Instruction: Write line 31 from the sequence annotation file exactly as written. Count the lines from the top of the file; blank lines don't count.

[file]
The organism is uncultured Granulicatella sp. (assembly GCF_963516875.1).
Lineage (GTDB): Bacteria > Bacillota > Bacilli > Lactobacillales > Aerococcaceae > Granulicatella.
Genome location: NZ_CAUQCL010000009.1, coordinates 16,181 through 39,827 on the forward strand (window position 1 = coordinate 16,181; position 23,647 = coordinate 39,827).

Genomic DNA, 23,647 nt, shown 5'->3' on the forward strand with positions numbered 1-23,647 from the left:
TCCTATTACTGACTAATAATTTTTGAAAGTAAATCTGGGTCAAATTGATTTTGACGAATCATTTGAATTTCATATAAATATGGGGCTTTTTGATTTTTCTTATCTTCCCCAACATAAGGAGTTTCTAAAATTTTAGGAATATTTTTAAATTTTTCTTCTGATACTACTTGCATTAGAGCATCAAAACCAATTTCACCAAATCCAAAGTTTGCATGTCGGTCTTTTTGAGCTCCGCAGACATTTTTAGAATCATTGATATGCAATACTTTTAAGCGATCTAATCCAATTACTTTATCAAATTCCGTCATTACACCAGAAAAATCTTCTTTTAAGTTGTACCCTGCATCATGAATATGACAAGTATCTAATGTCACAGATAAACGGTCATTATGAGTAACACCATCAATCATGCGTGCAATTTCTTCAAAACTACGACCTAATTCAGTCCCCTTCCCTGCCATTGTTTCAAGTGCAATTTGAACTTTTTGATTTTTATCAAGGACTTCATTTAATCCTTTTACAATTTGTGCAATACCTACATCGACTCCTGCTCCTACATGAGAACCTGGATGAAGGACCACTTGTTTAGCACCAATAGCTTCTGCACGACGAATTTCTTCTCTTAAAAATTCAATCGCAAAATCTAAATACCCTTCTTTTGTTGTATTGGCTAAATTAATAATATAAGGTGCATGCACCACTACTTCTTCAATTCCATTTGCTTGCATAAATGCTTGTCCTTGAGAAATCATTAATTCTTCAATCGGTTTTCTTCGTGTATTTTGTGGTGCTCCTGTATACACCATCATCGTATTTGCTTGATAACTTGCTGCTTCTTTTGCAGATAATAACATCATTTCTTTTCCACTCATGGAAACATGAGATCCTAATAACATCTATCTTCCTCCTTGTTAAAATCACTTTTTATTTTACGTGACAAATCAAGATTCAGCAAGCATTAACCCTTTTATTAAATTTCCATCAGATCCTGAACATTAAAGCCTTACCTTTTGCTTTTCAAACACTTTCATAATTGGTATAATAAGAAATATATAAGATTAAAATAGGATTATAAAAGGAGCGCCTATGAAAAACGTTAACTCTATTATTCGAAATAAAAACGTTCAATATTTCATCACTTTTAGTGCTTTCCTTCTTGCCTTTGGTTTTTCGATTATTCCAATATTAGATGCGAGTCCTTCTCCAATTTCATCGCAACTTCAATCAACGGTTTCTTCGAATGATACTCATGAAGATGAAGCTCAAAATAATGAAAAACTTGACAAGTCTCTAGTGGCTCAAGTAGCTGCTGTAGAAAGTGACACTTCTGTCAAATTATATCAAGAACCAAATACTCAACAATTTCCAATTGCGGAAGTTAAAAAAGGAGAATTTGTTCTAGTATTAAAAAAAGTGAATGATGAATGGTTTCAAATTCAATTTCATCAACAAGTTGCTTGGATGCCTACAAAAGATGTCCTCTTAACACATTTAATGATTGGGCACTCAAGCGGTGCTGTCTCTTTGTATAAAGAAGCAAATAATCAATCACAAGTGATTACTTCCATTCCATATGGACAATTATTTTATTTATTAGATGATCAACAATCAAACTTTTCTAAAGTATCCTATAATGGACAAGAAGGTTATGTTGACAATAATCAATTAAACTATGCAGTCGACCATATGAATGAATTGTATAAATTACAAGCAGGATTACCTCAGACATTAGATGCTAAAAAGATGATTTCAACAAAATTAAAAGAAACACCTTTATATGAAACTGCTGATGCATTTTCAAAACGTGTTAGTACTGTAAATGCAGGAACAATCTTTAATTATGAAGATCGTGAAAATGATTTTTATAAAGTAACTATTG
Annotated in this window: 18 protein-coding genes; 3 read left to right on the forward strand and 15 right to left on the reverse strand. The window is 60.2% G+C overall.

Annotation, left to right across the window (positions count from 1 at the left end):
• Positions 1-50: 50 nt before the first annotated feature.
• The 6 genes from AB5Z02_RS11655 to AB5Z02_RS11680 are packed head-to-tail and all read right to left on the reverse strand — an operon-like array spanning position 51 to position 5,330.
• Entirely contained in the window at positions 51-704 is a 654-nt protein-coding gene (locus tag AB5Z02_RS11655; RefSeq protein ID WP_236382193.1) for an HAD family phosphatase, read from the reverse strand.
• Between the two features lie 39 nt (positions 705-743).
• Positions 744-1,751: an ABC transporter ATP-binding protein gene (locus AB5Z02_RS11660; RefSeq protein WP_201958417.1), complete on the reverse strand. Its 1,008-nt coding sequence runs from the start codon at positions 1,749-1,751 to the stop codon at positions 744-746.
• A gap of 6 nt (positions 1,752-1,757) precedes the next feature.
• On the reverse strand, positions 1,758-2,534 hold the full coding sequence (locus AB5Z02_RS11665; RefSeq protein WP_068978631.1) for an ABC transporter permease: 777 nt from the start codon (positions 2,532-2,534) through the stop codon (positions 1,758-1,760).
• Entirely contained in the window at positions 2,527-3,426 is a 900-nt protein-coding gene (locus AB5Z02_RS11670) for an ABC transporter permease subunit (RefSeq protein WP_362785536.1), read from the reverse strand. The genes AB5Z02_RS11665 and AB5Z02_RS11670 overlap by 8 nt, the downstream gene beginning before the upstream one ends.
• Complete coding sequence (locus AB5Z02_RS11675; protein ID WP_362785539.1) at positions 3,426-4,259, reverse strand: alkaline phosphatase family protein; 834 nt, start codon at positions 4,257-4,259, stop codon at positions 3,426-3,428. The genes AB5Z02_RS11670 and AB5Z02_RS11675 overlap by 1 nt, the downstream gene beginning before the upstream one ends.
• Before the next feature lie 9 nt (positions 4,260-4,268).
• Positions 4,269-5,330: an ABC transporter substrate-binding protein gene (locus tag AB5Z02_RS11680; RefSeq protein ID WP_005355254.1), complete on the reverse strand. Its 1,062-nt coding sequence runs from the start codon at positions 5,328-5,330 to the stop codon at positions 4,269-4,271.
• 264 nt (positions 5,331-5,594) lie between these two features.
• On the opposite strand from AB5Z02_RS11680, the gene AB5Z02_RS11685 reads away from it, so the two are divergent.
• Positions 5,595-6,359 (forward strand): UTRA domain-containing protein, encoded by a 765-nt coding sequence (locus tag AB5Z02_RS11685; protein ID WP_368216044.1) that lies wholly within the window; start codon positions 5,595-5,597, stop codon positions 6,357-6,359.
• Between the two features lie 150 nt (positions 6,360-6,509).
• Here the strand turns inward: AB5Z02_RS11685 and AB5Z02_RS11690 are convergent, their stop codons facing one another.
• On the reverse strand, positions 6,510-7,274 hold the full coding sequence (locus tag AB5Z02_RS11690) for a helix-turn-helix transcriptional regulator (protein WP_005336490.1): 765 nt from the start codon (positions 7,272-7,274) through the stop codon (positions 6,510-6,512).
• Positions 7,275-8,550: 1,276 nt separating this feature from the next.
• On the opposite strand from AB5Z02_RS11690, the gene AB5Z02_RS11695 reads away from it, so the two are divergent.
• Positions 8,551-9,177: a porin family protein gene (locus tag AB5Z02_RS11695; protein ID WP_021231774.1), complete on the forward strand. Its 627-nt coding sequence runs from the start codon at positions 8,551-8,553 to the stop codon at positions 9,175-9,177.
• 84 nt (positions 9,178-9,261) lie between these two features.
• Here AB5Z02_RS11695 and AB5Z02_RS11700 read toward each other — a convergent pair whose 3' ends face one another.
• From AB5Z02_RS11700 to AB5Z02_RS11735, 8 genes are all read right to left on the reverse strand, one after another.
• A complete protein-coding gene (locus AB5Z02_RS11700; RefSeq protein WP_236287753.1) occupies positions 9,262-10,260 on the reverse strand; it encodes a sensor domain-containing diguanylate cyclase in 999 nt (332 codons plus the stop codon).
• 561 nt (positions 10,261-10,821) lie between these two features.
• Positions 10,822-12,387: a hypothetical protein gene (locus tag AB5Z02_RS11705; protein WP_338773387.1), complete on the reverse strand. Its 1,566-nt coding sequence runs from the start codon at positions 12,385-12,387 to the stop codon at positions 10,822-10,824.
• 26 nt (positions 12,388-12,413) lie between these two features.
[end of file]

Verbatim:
• A complete protein-coding gene (locus AB5Z02_RS11700; RefSeq protein WP_236287753.1) occupies positions 9,262-10,260 on the reverse strand; it encodes a sensor domain-containing diguanylate cyclase in 999 nt (332 codons plus the stop codon).